A Meditation for Good Friday

“I have pains in my gut. How can I not have pain in the gut of memory when it is filled with putrid stuff?”  -St. Bernard Of Clairvaux, Ad clericos III.4  

You are what you eat. This is of course true from the vegetative life in terms of physical assimilation: what you eat changes your body and can make you healthy or unhealthy. As famously demonstrated in a popular documentary, if you eat too much fast food it will make you sick and maybe even kill you. This piece of street smarts can be also applied to the life of the intellect. With what ideas and images are we filling our minds and hearts? I propose this Good Friday a visual meditation on the Mocking of Christ by Blessed Fra’ Angelico, the 15th-century Dominican painter and patron saint of artists. 

At first glance one is struck by the disembodied limbs that strike Jesus. What’s the deal with this bizarre representation? One answer is that they give the scene a sense of anonymity so that the viewer can identify themselves with the hand that punches, slaps, and strikes the face of Christ. We are invited to look at our sin. Perhaps there are specific memories of sins that haunt us in all their destructive ugliness in order to gain new affective knowledge which can lead to true compunction and tears of repentance. Once one’s gaze is cleansed one can see and be reconciled with the Beloved. 

We can see this in the Prophets:  “When they look on the one whom they have pierced, they shall mourn for him, as one mourns for an only child, and weep bitterly over him, as one weeps over a firstborn” (Zech 12:10).??This prophetic passage cited in John’s Passion narrative highlights how humanity must weep over its sin, which was unleashed on Jesus, as a great personal loss. They must gaze up at the slaughtered Only-Begotten Son and mourn like his Mother. The disembodied limbs show the viewer that sin both divides ourselves and hurts others.? It is like spitting on the face and striking an innocent blindfolded person while mocking him. Fra’ Angelico helps the viewer to see the absurdity of sin that is unleashed on the innocent Lamb. But this manifestation of concentrated, violent darkness brings out even more the divine light and peace on the serene face of Jesus.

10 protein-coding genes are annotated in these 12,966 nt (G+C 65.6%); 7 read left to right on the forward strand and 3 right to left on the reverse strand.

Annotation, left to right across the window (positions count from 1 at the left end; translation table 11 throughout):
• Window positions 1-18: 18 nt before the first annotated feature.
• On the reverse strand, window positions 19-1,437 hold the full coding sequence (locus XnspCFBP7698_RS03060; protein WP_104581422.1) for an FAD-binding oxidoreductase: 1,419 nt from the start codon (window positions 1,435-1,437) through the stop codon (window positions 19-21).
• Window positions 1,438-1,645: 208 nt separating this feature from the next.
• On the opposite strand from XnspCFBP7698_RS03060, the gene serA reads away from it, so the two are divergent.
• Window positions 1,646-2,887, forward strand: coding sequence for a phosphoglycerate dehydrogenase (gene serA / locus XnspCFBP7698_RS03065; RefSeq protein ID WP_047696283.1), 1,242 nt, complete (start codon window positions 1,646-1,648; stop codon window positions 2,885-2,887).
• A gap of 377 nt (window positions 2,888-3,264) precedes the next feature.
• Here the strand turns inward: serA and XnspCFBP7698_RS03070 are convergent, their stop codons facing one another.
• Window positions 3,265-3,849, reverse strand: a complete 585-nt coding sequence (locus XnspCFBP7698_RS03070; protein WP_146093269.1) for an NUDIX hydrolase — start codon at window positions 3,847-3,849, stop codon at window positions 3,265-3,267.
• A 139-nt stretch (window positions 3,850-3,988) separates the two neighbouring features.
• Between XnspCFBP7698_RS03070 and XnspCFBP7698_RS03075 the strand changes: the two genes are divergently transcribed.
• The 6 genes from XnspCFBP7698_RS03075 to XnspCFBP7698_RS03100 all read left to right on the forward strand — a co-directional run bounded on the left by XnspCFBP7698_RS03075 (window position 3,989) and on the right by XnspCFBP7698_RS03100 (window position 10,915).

The viewer sees on the holy face of Jesus the victory of mercy that shines in the darkness. Christ suffered these atrocities to save the very enemies who wounded him. “For if, while we were enemies, we were reconciled to God through the death of his Son, much more surely, having been reconciled, will we be saved by his life” (Rom 5:10).? This is the gratuitous divine love made manifest to soften humanity's haughty stone heart. Like Mary and St Dominic, let us fill our minds and hearts with this image of Jesus Christ’s cruciform love, for it alone can heal and save us. 

If you are interested in continuing this meditation, click here to watch Br John Paul’s visio divina on this fresco. 

Br. John Paul Puschautz, O.P. | Meet the Brothers in Formation HERE